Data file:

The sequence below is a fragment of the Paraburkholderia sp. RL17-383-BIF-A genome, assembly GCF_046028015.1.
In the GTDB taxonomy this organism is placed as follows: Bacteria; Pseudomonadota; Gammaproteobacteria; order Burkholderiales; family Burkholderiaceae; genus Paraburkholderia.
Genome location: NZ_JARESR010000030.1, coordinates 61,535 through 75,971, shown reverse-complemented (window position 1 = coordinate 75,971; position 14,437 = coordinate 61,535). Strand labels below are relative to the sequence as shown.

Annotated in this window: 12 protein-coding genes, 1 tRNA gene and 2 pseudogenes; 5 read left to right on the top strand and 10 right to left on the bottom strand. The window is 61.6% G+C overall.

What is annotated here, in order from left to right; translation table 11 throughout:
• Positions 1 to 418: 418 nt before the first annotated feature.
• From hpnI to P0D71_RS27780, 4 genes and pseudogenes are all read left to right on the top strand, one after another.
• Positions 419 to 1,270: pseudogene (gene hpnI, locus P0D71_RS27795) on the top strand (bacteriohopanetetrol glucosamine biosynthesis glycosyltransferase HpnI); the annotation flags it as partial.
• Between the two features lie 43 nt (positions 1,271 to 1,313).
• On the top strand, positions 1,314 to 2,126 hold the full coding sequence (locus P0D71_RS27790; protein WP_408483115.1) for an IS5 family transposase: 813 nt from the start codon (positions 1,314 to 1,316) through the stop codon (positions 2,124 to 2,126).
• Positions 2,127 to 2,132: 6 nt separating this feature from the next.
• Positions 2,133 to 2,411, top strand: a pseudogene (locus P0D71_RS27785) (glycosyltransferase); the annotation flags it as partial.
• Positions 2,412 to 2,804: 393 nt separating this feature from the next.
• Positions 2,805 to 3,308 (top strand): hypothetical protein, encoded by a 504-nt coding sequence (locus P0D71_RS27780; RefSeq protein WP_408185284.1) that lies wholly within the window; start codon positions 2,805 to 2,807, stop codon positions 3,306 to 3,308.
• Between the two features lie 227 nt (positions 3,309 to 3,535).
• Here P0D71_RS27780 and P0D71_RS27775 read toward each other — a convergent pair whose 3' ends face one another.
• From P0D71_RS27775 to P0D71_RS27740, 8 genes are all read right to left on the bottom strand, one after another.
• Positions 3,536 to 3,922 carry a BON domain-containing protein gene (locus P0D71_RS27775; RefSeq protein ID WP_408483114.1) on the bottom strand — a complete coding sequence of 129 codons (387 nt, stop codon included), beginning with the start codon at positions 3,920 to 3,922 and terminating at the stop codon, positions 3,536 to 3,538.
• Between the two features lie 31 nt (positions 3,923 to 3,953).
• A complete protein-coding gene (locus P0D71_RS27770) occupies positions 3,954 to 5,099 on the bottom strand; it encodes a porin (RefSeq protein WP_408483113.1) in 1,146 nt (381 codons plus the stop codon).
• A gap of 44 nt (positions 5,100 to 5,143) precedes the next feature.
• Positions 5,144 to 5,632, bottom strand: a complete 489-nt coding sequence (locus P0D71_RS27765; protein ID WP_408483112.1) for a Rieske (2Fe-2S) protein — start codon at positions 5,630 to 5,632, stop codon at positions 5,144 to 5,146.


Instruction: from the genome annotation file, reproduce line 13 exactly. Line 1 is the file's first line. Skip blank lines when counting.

• Positions 2,412 to 2,804: 393 nt separating this feature from the next.